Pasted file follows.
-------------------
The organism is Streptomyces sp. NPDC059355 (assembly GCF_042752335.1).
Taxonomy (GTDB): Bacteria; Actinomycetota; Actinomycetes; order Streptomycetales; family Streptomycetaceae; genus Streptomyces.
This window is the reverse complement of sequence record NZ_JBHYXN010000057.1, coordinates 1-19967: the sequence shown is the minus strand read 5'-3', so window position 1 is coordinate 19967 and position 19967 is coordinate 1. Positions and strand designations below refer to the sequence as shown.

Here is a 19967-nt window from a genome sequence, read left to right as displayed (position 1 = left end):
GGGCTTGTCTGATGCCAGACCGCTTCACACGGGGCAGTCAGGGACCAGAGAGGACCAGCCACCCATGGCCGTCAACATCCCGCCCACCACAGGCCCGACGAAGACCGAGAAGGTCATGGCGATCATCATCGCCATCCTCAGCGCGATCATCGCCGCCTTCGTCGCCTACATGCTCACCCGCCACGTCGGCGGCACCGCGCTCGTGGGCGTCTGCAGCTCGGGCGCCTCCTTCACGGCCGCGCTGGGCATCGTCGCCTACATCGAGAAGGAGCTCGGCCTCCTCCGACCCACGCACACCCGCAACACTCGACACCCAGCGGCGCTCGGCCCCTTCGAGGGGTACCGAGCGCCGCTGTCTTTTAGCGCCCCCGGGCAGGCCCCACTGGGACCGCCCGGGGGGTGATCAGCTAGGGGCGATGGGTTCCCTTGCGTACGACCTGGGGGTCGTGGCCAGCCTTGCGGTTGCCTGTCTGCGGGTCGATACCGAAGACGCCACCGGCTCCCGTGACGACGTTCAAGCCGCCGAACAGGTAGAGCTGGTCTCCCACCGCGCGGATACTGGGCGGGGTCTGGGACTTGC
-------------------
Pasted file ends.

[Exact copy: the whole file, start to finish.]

The organism is Streptomyces sp. NPDC059355 (assembly GCF_042752335.1).
Taxonomy (GTDB): Bacteria; Actinomycetota; Actinomycetes; order Streptomycetales; family Streptomycetaceae; genus Streptomyces.
This window is the reverse complement of sequence record NZ_JBHYXN010000057.1, coordinates 1-19967: the sequence shown is the minus strand read 5'-3', so window position 1 is coordinate 19967 and position 19967 is coordinate 1. Positions and strand designations below refer to the sequence as shown.

Here is a 19967-nt window from a genome sequence, read left to right as displayed (position 1 = left end):
GGGCTTGTCTGATGCCAGACCGCTTCACACGGGGCAGTCAGGGACCAGAGAGGACCAGCCACCCATGGCCGTCAACATCCCGCCCACCACAGGCCCGACGAAGACCGAGAAGGTCATGGCGATCATCATCGCCATCCTCAGCGCGATCATCGCCGCCTTCGTCGCCTACATGCTCACCCGCCACGTCGGCGGCACCGCGCTCGTGGGCGTCTGCAGCTCGGGCGCCTCCTTCACGGCCGCGCTGGGCATCGTCGCCTACATCGAGAAGGAGCTCGGCCTCCTCCGACCCACGCACACCCGCAACACTCGACACCCAGCGGCGCTCGGCCCCTTCGAGGGGTACCGAGCGCCGCTGTCTTTTAGCGCCCCCGGGCAGGCCCCACTGGGACCGCCCGGGGGGTGATCAGCTAGGGGCGATGGGTTCCCTTGCGTACGACCTGGGGGTCGTGGCCAGCCTTGCGGTTGCCTGTCTGCGGGTCGATACCGAAGACGCCACCGGCTCCCGTGACGACGTTCAAGCCGCCGAACAGGTAGAGCTGGTCTCCCACCGCGCGGATACTGGGCGGGGTCTGGGACTTGC